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Windows 2000-Based Exchange Server May Run Out of Virtual Address Space

This article was previously published under Q267056
This article has been archived. It is offered "as is" and will no longer be updated.
IMPORTANT: This article contains information about modifying the registry. Before you modify the registry, make sure to back it up and make sure that you understand how to restore the registry if a problem occurs. For information about how to back up, restore, and edit the registry, click the following article number to view the article in the Microsoft Knowledge Base:
256986 Description of the Microsoft Windows Registry
When the Microsoft Exchange Store service that is running on your Windows 2000-based computer finds most of its threads blocked, it may start to create new threads, causing your computer to either fragment or run out of virtual address space.
This problem occurs because of excessive contention in NtLmUserContextLock, which is located outside of Remote Procedure Call (RPC). However, this contention causes the number of RPC threads to increase significantly for the computer to remain responsive.
WARNING: If you use Registry Editor incorrectly, you may cause serious problems that may require you to reinstall your operating system. Microsoft cannot guarantee that you can solve problems that result from using Registry Editor incorrectly. Use Registry Editor at your own risk.

To resolve this problem, obtain and install Service Pack 1 (SP1) for Windows 2000. Then, configure the three registry values listed later in this article to modify this behavior.

NOTE: If you use values that are inappropriate for your computer, your computer may become unresponsive or seem to stop responding (hang). Also, incorrect values may cause your computer to return error messages under heavy load. Microsoft recommends that you contact Microsoft Product Support Services for assistance in configuring these values.

Use Registry Editor (Regedt32.exe) to view the following registry key
HKEY_LOCAL_MACHINE\SOFTWARE\Microsoft\Windows NT\CurrentVersion\Image File Execution Options\Image File Name\RpcThreadPoolThrottle
where Image File Name is the name of the program file. For example, in D:\Wmsg\Rtsvr.exe, the image file name is Rtsvr.exe.

Add the following registry values:
Value name: ProrateFactor
Value type: REG_DWORD
Value data:
Description: Additional delay in milliseconds that each new thread waits.

Value name: ProrateMax
Value type: REG_DWORD
Value data:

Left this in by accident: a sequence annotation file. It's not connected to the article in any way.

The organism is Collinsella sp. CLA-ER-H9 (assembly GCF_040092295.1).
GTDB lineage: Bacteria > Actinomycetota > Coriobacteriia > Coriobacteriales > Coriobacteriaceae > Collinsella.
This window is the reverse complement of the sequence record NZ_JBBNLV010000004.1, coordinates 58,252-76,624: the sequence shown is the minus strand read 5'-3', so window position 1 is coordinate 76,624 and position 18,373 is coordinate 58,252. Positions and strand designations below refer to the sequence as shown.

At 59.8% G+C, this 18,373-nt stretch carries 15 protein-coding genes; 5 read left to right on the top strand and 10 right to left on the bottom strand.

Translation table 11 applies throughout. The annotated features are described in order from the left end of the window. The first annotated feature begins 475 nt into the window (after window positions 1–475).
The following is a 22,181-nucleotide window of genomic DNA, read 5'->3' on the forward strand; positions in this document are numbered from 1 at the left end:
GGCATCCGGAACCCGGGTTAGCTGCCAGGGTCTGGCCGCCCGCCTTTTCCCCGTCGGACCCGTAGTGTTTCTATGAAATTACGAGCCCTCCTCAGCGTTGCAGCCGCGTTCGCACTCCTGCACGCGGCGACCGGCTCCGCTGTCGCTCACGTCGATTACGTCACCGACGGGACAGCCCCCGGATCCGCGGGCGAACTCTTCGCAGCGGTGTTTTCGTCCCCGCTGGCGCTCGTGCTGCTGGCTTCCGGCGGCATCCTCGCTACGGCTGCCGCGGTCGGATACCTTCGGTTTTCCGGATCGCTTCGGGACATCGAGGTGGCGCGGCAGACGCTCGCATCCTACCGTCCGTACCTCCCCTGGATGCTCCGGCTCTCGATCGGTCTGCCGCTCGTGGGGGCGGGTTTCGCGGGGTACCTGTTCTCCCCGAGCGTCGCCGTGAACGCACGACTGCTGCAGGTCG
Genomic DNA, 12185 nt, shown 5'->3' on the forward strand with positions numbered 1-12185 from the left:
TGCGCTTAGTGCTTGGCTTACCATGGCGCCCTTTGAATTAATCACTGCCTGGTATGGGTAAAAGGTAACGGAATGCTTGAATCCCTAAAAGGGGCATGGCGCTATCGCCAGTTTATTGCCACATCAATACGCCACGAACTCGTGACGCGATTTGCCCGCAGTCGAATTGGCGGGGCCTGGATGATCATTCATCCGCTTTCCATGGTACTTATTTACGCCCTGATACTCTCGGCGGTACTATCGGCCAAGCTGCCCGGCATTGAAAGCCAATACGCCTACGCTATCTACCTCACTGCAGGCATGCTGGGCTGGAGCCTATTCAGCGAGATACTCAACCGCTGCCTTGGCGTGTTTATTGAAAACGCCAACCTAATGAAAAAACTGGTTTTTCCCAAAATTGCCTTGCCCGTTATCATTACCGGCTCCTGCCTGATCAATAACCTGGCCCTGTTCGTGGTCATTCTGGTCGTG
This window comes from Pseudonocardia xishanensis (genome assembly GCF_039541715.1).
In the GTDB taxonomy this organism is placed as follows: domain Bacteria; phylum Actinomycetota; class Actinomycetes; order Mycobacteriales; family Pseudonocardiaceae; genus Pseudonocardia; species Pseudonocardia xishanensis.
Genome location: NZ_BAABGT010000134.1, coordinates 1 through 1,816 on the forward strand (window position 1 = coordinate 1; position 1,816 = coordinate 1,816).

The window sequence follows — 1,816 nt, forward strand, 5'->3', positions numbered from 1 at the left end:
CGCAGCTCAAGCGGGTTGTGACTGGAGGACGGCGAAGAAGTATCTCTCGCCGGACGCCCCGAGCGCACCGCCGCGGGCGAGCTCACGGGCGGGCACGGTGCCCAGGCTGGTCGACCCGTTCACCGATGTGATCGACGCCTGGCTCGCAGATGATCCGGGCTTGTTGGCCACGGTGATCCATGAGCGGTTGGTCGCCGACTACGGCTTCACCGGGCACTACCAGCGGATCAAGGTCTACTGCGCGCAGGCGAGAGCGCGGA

Description: Limit on how long the creation of a new thread is delayed.

Value name: ProrateStart
Value type: REG_DWORD
Value data:
Description: The number of RPC thread pool threads after which thread delay starts.
Note that there are no default values. If you do not configure these registry values, the RPC run-time uses the default behavior listed earlier in this article.

After you configure these registry values, RPC delays the creation of new threads after the limit is reached.
Microsoft has confirmed that this is a problem in the Microsoft products that are listed at the beginning of this article.
In Windows 2000, requests that are received by an RPC server are serviced by a pool of threads. The RPC run-time monitors the state of these threads; if a thread becomes temporarily blocked and there are no available threads in the pool, it creates another thread to prevent the server from becoming unresponsive. Generally, this behavior is acceptable, but a virtual-address-space-intensive program such as the Exchange store that creates many threads can cause the virtual address space to become fragmented.

Sometimes, contention in NtLmUserContextLock can cause all RPC thread pool threads to become blocked, and RPC has to start new threads to keep the service responsive. Occasionally, even when RPC has hundreds of threads available in the thread pool, all of them can become blocked in NTLM, causing RPC to start even more threads. In such situations, it may be preferable to delay processing of new requests to create the opportunity for existing threads to come back quickly to process these new requests.

Article ID: 267056 - Last Review: 10/20/2013 22:46:35 - Revision: 3.3

Microsoft Windows 2000 Server, Microsoft Windows 2000 Advanced Server, Microsoft Windows 2000 Professional Edition

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